Today is the Deadline for MA Data Privacy Law
On March 1, 2010, two years ago, the regulations associated with the Massachusetts Data Privacy Law went into effect. The regulations, found at 201 CMR 17, require business who possess “Personal Information” (PI) of Massachusetts’ residents to protect that data in fairly specific ways. Arguably, the most important aspect of the regulations was the requirement that all businesses have a “Written Information Security Program” or WISP. But there are certainly other important regulations, one of which comes into effect today, March 1, 2012.
March 1, 2012 is the deadline for those businesses who possess “PI” to address any third-party contracts where the third-party possesses or otherwise maintains PI on behalf of the business.
Let’s say you’re a large law firm who, by nature of the business, are in possession of a large amount of PI. Your firm processes hundreds or even thousands of cases each year. As each case comes to an end, the file gets boxed up and shipped out for storage for say, ten years. Contained in that box is the personal information of Massachusetts’ residents who were involved in the case. Your firm has used the same storage company for twenty years and so far things have seemingly been fine. (at least as far as you know) **NOTE: the “file” and the “box” could be, and probably are, electronic files as opposed to physical (paper) ones.
Under the regulations that come online today, your firm must now have, as part of its contract with the storage company, certain clauses or elements in that contract in order to comply with MA law. Specifically, the regulations require that the “owner” (see here: the large law firm) of the PI, must have a clause in their contract with the vendor (see here: storage company) that seeks to obtain the assurance that the vendor can protect the PI that it possess on behalf of the business.
The regulations require that owners/licensors of Personal Information of MA residents’ “oversee service providers” by selecting providers that are capable of maintaining appropriate security measures to protect PI and require by contract that the vendor implement and maintain such appropriate security measures to protect the PI. In addition, the contract should include a clause that requires the vendor, in the event of a loss or “breach” of that data, give notice to the owner as soon as is practicable and without reasonable delay. Cooperation between the owner of the PI and the vendor, or possessor of the PI is required as well. Cooperation is defined as vendor informing the owner of the breach; the date of the breach; and any steps taken by the vendor related to the breach. (M.G.L. c. 93H s. 3(a))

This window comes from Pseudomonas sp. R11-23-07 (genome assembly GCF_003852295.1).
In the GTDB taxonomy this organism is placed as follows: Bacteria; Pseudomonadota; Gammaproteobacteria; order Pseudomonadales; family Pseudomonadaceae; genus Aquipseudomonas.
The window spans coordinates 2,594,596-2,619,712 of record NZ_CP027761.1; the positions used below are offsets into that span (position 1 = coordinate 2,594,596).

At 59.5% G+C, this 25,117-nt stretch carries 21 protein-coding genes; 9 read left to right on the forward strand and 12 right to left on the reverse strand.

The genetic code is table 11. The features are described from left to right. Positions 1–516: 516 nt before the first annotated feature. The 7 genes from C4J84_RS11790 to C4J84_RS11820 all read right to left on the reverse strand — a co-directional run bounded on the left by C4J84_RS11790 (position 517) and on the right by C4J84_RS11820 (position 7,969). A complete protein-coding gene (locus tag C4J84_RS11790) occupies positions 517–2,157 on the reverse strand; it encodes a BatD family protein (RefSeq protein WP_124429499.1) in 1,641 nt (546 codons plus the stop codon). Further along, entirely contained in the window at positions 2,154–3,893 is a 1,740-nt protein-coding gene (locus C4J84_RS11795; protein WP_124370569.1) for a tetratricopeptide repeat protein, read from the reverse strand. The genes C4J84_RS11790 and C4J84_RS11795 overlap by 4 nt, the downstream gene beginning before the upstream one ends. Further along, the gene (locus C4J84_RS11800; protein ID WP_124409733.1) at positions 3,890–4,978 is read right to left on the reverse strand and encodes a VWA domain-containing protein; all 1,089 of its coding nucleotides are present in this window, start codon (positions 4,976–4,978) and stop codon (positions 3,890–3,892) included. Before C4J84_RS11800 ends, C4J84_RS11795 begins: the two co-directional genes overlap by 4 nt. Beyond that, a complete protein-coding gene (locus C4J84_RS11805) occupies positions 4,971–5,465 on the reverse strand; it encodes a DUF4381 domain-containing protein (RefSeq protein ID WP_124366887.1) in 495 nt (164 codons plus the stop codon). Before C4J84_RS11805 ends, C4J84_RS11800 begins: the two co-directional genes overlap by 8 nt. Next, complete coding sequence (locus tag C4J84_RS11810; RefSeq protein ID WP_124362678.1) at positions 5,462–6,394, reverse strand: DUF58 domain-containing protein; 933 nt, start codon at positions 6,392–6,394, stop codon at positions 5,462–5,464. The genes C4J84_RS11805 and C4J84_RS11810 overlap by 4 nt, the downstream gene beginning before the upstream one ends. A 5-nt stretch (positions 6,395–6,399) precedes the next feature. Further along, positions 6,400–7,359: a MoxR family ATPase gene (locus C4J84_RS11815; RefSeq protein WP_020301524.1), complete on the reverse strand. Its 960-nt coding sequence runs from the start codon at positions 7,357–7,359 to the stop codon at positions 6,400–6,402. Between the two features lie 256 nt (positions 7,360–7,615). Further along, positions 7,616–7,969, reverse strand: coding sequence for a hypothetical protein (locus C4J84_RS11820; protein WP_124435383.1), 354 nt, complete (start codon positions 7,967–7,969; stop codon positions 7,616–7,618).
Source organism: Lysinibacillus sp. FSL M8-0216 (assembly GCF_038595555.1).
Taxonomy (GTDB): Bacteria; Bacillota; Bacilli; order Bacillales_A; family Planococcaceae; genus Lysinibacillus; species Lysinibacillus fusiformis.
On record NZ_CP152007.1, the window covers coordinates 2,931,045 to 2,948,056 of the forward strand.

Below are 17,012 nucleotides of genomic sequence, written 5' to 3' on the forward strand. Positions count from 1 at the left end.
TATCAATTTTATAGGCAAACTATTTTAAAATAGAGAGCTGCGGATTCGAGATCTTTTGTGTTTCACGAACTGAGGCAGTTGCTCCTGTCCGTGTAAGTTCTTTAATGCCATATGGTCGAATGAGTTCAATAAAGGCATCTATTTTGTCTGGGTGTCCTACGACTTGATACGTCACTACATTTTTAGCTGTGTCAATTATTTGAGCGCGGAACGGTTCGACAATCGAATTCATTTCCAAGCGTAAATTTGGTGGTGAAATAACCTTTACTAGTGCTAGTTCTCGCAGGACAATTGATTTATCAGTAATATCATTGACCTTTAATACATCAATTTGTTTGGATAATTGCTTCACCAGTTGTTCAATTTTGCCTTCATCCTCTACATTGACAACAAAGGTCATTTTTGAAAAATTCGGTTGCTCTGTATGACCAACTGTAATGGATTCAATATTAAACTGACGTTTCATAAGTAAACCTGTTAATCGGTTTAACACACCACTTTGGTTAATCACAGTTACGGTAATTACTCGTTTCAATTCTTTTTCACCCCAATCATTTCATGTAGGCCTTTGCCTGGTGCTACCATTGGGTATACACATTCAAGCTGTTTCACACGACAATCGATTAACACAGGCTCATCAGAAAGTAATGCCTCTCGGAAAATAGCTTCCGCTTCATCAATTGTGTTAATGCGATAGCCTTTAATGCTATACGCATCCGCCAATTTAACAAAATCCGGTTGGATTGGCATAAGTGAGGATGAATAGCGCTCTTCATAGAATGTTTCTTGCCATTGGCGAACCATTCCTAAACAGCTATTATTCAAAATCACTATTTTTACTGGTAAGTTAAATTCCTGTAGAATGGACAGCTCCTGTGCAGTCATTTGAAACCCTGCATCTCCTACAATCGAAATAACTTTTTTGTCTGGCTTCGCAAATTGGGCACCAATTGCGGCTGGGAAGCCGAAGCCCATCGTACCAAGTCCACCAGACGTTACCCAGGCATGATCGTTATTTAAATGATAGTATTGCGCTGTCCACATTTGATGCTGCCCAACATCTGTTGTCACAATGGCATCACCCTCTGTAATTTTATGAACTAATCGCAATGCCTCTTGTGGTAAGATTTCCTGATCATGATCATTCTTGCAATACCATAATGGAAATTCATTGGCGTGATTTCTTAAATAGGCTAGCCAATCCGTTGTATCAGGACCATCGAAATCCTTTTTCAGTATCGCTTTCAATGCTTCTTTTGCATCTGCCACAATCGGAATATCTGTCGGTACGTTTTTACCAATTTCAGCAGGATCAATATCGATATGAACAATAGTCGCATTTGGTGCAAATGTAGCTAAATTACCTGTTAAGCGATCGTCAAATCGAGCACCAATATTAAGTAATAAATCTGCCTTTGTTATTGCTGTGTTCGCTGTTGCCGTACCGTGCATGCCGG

[ **NOTE: the above is not legal advice, and this blog post should not be considerer legal advice – if you have questions or concerns about this law, please consult competent legal counsel. ]
I suspect the large law firm who has been doing business with the storage company for twenty years will have no problem fixing up their contract. After all, the storage company wants their business.
But what about the smaller businesses who use an outside IT company to run their computer systems? Let’s say the IT company stores the client’s data on servers located in the IT company’s offices; a sort of “private cloud” arrangement since he also stores other clients’ data of these servers as well. Or what if the small business uses a behemoth like Amazon Web Services for their cloud storage of data? Will the small business be in the position to “oversee” Amazon’s internal security apparatus? These small businesses are the entities that need to be made aware of this regulation, but I fear that their education in this area is lacking.
I suppose the answers to the above questions will lie in the regulator’s definition of “oversee.” The law seems to define “oversee” as selecting entities that are capable of providing the appropriate security measures. Will having boilerplate language in your contract be enough? I guess we will have to wait and see for that answer. (Again, please consult a lawyer if you find yourself in this situation)
March 1, 2012 is also a special date because it’s the first anniversary of the Massachusetts Data Privacy Law Blog. Its official launch, live on the Internet, was March 1, 2011… We’ve had over 11,000 visitors and several thousand are returning readers. I thank you for your interest in this blog. I try to keep it light, but at the same time convey interesting material.
Thanks for reading.